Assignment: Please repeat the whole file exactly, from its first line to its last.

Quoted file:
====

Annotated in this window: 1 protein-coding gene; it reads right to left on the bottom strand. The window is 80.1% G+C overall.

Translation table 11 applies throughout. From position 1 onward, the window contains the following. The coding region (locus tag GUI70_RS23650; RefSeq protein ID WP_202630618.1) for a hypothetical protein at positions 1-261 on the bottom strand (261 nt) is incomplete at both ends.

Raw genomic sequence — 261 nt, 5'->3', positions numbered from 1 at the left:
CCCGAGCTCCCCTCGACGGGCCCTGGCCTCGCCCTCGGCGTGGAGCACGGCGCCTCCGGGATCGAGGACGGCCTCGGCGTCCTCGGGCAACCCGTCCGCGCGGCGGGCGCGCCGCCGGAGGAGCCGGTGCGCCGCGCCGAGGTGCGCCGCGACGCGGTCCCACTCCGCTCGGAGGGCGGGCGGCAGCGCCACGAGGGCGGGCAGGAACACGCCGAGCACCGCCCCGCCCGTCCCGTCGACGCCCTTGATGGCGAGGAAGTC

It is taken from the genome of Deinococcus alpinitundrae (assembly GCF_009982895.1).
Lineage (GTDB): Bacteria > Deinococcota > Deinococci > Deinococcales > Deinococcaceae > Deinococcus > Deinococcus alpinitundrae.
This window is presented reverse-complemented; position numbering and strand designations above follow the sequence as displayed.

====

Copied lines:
Annotated in this window: 1 protein-coding gene; it reads right to left on the bottom strand. The window is 80.1% G+C overall.

Translation table 11 applies throughout. From position 1 onward, the window contains the following. The coding region (locus tag GUI70_RS23650; RefSeq protein ID WP_202630618.1) for a hypothetical protein at positions 1-261 on the bottom strand (261 nt) is incomplete at both ends.

Raw genomic sequence — 261 nt, 5'->3', positions numbered from 1 at the left:
CCCGAGCTCCCCTCGACGGGCCCTGGCCTCGCCCTCGGCGTGGAGCACGGCGCCTCCGGGATCGAGGACGGCCTCGGCGTCCTCGGGCAACCCGTCCGCGCGGCGGGCGCGCCGCCGGAGGAGCCGGTGCGCCGCGCCGAGGTGCGCCGCGACGCGGTCCCACTCCGCTCGGAGGGCGGGCGGCAGCGCCACGAGGGCGGGCAGGAACACGCCGAGCACCGCCCCGCCCGTCCCGTCGACGCCCTTGATGGCGAGGAAGTC

It is taken from the genome of Deinococcus alpinitundrae (assembly GCF_009982895.1).
Lineage (GTDB): Bacteria > Deinococcota > Deinococci > Deinococcales > Deinococcaceae > Deinococcus > Deinococcus alpinitundrae.
This window is presented reverse-complemented; position numbering and strand designations above follow the sequence as displayed.